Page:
Burlap's Popularity Rises
By Karen Parr-Moody
Who could have predicted the recent rise in popularity of burlap in home decor? With its raw and unbridled personality, it seems this fabric would go against the very nature of perfection-seeking designers. However, one flip through home design magazines -- or even the Pottery Barn and Restoration Hardware catalogs -- produces an array of items made from this fabric that originated in India.
There are pillows, tufted headboards, lamp shades, tablecloths, stools, window treatments and even chairs. And during the holidays, decorators are using this rustic material for wreaths, candle wraps, place mats and table runners. I was recently at a chic fellow's house who keeps burlap pillows on his sofa year round. But they are wrapped in a removable burlap band that he changes out according to the season; the band currently says "Silent Night" in black script.
Burlap is a fabric made from the fibers of the jute plant. It is coarse in texture and features an open weave. It has been used in the trades industry for hundreds of years. In fact, many of the printed sacks we find today were used to contain livestock feed, coffee or cocoa beans, or grains for making flour.
Today, upholstering an item of decor in burlap is the perfect touch for an "urban industrial" look. Casual and eclectic, burlap adds a whimsical accent to a room. Also, decorators seem to be having a creative time with the unexpected juxtaposition of "fancy" items with burlap. For example, Pottery Barn makes mini burlap shades to be used with a chandelier. Who would have imagined? Then there are those domed burlap-backed chairs at Restoration Hardware that have the curved lines of the Louis XV chairs. Such items are the distant relations of items that would have once populated the grand chateaux of 18th-century France -- but now they are getting a farmhouse twist. And many an otherwise uptight sofa has been loosened up with the accent of burlap pillows.
In the photo, above right, Apartment Therapy shows how two Louis XV chairs look when upholstered in burlap cocoa bean sacks. These would be nice in a man's office or as the perfect foil for a room that is otherwise fussy. The "Cote D'Ivoire" print speaks to the Ivory Coast's main export: it is the world leader in the production of cocoa beans, used in the manufacture of chocolate.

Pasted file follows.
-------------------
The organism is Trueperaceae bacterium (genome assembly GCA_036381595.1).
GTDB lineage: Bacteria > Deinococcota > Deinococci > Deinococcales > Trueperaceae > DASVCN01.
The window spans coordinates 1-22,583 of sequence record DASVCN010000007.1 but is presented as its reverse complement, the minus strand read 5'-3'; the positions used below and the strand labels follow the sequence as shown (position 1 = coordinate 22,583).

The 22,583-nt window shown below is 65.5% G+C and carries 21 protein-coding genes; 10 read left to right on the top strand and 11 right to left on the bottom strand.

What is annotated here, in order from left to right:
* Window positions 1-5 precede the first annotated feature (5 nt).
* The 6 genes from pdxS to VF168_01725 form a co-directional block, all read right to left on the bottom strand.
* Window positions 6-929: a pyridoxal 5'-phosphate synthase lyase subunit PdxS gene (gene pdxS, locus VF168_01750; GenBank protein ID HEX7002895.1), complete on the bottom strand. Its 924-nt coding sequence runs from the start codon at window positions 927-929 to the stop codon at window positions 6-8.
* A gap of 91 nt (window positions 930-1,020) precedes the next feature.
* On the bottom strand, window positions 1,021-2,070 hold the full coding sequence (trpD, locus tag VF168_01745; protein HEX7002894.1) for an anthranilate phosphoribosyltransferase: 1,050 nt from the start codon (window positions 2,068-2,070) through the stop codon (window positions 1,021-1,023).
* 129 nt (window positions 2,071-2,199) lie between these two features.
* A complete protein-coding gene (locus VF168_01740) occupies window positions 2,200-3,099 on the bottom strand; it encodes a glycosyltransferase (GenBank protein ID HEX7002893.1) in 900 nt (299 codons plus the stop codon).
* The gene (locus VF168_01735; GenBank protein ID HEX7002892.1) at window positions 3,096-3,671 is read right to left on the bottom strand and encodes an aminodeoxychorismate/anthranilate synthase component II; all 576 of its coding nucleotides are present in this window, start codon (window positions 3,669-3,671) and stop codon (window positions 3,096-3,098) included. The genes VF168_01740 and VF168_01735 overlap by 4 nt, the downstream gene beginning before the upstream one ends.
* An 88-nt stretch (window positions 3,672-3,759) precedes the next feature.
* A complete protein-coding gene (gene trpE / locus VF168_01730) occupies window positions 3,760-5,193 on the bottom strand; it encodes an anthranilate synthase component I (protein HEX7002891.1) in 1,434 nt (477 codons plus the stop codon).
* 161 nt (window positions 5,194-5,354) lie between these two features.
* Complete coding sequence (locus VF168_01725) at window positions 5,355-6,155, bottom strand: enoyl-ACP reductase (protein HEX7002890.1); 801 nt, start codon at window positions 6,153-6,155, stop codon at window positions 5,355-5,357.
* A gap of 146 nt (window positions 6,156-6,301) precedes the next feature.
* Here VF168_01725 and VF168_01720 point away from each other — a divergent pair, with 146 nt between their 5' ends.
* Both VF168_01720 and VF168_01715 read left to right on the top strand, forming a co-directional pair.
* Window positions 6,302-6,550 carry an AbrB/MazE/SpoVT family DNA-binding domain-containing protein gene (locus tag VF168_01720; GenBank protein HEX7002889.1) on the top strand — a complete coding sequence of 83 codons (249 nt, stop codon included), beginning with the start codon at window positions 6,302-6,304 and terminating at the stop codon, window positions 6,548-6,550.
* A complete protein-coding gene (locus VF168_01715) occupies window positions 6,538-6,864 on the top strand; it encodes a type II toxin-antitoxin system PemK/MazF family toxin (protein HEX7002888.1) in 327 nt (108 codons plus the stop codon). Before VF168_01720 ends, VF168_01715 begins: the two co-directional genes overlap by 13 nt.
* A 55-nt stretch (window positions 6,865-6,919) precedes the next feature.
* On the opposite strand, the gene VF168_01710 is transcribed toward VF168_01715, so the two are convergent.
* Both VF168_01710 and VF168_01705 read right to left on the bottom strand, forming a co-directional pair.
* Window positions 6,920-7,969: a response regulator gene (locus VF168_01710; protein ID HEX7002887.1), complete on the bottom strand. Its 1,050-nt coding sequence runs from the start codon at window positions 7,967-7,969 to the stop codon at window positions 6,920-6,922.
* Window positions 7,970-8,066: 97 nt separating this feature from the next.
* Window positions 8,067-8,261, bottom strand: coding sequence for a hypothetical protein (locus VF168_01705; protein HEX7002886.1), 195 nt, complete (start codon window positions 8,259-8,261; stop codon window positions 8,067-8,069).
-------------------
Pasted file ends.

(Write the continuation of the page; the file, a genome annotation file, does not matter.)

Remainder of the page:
The pillows in the photos, above left and near right, are from two different GasLamp dealers (left, $68, W-430; right, $55, W-101). They won't be the last you'll see in the GasLamp halls. The store's dealers include many savvy home and professional decorators who carefully study the design trade to see what is currently trending. A quick stroll through the mall will unveil many a burlap pillow done in a wide variety of styles. When using pillows, why not put something nearby that also has a touch of burlap in it? Consider adding a border of burlap to add to the hem of drapery panels.
Upholstering a small footstool in burlap is a creative idea, which is exactly what the GasLamp vendor at Booth B-115 had with this fabulous walnut piano stool covered in an old coffee bean bag (photo, left; $85). The rich color of the wood blended with the casualness of the burlap will, no doubt, show guests that one has a sophisticated style mixed with an easygoing flair. Booth B-115 also features stacks of old burlap coffee bags, each retailing for around $15.
To add a rustic element to a farmhouse style room, this footstool covered with a vintage wheat grain sack fits the bill ($65; Booth 2012). The F.W. Stock & Sons Mill, a Michigan major flour mill that blossomed during the mid-1800s but left family hands in 1959; this burlap sack is from that very mill.
Burlap is an easy choice for warming up the sleek surfaces of modern decor, giving them instant warmth. It also brings rustic charm to regular items when added as a flourish. And for those who are into contrasts, put burlap in a room with some bling (crystal pendant lamps, chandeliers, etc.). Burlap adds the finishing touch for many types of decor.